When Emme Dague Amble was 37 weeks pregnant with her first child, she went into labor. Her account of this experience is included in Birth Ambassadors: Doulas and the Re-Emergence of Woman-Supported Birth in America by Christine H. Morton and Elayne G. Clift, a detailed look at childbirth practices that zeroes in on the difficult and sometimes contradictory roles played by members of hospital labor-and-delivery teams. It’s an inside glimpse since both authors are trained doulas, and their insights, research, and experiences—interspersed with narratives by women whose childbirths were aided by doulas—make for compelling reading.
“I wasn’t worried and was even a little relieved when my water broke during an afternoon nap almost three weeks early,” Amble begins. She further notes that she was given a prostaglandin when she arrived at the hospital, something she understood would speed up labor. In addition, unbeknownst to her, she was given Cytotec, a drug that causes extremely strong contractions. “At first,” Amble continues, “the labor began normally and our doula gently encouraged us with various comfort measures and we were casually laughing and chatting with her between contractions.” Several hours later, however, as the pain worsened, Amble says that she and her spouse began to worry that something was seriously wrong. On top of this, a hospital shift change meant that a whole new cast of characters needed to be apprised of Amble’s condition.
“I remember being aware of a crowd of people at the door of the bathroom looking at me with sympathy, as they tried to explain to the next group what was going on,” she recalls. “My midwife could barely squeeze by to get her fetuscope down to my belly to check on the baby. My husband shrank back into the corner to make room for staff to get by. Tears were streaming down his cheeks.” For her part, Amble recounts feeling scared and alone.
At that moment, she says, her doula swooped in. Moving close to Amble, she allowed the midwife to work while speaking to the patient in a tone that was simultaneously firm and gentle. “Her voice penetrated the chaos that surrounded me outside and within, and got my attention,” Amble wrote. “My doula did her job of caring for my physical need for comfort, focus, and rhythm which freed my husband to simply love me. … In turn, my midwife and nursing team could then do what they did best, to care for my medical needs and make sure the baby was safe. My doula’s voice helped me to gain control and work with the contractions instead of letting the pain take over and pushing me into panic mode.”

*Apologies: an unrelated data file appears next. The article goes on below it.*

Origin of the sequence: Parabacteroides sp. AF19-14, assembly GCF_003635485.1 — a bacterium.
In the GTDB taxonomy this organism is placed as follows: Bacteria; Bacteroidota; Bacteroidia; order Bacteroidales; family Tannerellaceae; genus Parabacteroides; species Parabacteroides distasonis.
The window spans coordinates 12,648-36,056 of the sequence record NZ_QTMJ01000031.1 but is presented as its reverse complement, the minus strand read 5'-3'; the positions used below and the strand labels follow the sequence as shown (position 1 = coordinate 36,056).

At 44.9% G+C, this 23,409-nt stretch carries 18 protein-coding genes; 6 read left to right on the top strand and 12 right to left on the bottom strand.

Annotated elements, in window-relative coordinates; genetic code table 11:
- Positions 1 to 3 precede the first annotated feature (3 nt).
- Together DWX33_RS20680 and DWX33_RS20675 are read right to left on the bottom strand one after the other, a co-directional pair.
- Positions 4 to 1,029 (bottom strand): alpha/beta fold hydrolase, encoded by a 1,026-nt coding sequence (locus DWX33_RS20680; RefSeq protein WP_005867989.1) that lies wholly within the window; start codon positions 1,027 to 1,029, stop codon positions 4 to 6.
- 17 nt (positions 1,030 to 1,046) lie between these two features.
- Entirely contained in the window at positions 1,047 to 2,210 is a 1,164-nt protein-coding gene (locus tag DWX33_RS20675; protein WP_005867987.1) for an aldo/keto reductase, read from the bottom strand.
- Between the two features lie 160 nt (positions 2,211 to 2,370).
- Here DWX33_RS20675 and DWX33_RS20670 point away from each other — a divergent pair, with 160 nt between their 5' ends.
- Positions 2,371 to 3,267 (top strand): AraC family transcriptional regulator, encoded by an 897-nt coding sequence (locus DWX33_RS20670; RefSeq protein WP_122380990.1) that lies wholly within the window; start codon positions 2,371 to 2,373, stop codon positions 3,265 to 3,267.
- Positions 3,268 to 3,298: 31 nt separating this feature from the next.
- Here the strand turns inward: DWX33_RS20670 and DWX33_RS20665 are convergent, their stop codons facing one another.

Amble ultimately delivered a healthy baby girl and credits her doula with helping her to avoid a c-section or other interventions.
But what does it actually mean to be a doula? According to Morton and Clift, doulas are birthing companions—women (and occasionally men) who are trained to provide ongoing, one-on-one, physical, emotional, and informational support to pregnant patients and their partners during labor and delivery.
DONA International, a 22-year-old Chicago-based organization, boasts more than 6,000 members, but as Morton and Clift make clear, doulas are presently unlicensed, so accurate figures on the number of people doing this work are hard to come by. At the same time, most doulas—fees range from nothing to between $400 and $800 per delivery—attend a four-day workshop to learn the basics of childbirth physiology and birthing practices.
Their role, say the authors, is critical. “Nurses, midwives, and physicians, as clinical providers, are unable to continuously attend to and prioritize women’s emotional and physical comfort throughout the entire course of labor and birth. Doulas, on the other hand, have defined their role to do precisely that in order to increase women’s emotional satisfaction with their childbirth experience.”